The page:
That Uncertain Feeling (1941)

Passed   |    |  Comedy


That Uncertain Feeling (1941) Poster

A psychoanalyst causes a woman to doubt her happy marriage.

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6.8/10
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  • Melvyn Douglas and Merle Oberon in That Uncertain Feeling (1941)
  • Melvyn Douglas and Burgess Meredith in That Uncertain Feeling (1941)
  • That Uncertain Feeling (1941)
  • That Uncertain Feeling (1941)
  • Eve Arden and Melvyn Douglas in That Uncertain Feeling (1941)
  • Burgess Meredith and Merle Oberon in That Uncertain Feeling (1941)

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User Reviews


3 February 2007 | bicoastalrollercoaster
8
| "That Uncertain Feeling" is unfleeting
Loved "That Uncertain Feeling" (1941)! Here, a superb, substantive, yet oft-times simultaneously silly, screenplay (adapted from the stage) meets first-rate actors. (The beautiful Merle Oberon is at her comedic best.) What makes this a must-see film is the palpable pathos swirling just beneath it all. In lesser hands (actors and writers all) this might've fallen into the snidely melodramatic or the mildly comedic.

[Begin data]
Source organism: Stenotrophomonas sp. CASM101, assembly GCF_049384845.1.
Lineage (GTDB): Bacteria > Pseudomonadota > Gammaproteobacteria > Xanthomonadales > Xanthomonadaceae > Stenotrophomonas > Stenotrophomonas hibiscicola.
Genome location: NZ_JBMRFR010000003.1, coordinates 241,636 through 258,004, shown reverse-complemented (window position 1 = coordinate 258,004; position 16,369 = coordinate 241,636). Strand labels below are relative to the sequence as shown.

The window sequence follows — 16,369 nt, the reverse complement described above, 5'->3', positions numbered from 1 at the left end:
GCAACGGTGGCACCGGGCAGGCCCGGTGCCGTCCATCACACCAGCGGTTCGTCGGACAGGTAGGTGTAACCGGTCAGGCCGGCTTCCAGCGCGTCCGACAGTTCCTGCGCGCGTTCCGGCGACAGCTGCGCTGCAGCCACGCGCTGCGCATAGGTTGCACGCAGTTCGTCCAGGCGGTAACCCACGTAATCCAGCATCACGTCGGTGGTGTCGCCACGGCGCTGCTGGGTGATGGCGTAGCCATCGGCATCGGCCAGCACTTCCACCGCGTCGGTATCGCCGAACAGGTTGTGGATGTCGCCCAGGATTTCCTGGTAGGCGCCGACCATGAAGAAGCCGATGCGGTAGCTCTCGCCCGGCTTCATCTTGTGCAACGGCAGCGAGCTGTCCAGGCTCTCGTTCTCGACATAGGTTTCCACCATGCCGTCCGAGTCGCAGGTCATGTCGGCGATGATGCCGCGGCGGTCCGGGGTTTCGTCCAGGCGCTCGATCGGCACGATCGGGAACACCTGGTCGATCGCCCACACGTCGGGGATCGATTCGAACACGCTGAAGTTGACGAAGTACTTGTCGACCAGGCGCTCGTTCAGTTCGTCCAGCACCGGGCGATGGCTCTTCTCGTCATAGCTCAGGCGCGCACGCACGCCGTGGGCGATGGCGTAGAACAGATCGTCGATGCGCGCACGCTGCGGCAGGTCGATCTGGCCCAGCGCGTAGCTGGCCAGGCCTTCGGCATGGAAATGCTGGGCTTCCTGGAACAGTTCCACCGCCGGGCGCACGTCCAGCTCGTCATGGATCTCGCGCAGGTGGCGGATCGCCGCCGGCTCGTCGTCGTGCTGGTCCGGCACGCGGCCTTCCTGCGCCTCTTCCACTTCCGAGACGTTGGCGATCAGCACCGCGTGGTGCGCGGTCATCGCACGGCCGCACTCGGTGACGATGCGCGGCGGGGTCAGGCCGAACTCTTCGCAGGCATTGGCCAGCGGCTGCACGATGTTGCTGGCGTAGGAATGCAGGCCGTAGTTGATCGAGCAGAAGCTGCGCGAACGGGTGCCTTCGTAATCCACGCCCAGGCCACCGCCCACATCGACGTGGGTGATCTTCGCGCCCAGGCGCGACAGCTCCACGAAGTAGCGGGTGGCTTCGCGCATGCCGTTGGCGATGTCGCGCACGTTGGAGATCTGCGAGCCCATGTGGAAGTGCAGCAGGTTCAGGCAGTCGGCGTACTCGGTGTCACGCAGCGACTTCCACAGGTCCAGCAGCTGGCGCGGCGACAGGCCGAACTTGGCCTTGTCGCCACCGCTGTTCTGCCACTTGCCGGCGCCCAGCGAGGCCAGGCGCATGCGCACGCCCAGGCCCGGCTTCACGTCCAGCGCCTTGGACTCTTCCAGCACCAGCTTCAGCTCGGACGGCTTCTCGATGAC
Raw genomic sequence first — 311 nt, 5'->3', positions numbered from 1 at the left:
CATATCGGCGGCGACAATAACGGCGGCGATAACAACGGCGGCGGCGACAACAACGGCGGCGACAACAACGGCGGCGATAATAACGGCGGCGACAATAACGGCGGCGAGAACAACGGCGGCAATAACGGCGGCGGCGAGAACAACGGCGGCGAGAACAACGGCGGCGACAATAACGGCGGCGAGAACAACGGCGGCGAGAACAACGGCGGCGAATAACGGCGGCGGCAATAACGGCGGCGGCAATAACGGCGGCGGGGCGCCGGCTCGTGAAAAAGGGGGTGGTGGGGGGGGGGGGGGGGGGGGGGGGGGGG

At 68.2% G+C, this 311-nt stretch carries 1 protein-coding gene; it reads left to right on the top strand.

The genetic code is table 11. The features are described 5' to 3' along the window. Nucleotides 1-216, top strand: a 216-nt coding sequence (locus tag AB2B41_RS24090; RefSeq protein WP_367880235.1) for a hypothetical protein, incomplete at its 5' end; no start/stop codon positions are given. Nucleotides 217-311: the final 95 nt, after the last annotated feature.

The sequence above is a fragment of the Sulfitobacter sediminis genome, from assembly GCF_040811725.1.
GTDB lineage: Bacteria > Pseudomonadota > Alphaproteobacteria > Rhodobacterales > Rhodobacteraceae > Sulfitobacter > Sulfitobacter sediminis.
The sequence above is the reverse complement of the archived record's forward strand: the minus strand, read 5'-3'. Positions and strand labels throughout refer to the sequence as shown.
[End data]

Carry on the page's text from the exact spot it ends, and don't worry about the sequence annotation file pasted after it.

By the by, who says the feeling man is dead? The reviews give credence to the fact that-- whether in their teens, twenties, or, like me, in their fifties-- men enjoy romantic comedies as much as women. I suspect that any polls showing otherwise are eschew for the very reason that too many films today use a "straw man," where the male lead isn't much more than duplicitous, a nitwit, a heel (or all three). In "That Uncertain Feeling," a certain maturity and balance rules the writers. Sure, men AND women's flaws come to the fore, but as (or more)importantly, both sexes' attributes are on show, too, to boot. If the writer creates, equally, humorously offensive male and female characters, then it actually mirrors the real world while not playing partisan sexual politics. Do that and movie theatres will be swarming with women AND men, maybe like in days of old...like those when I, too, was young.

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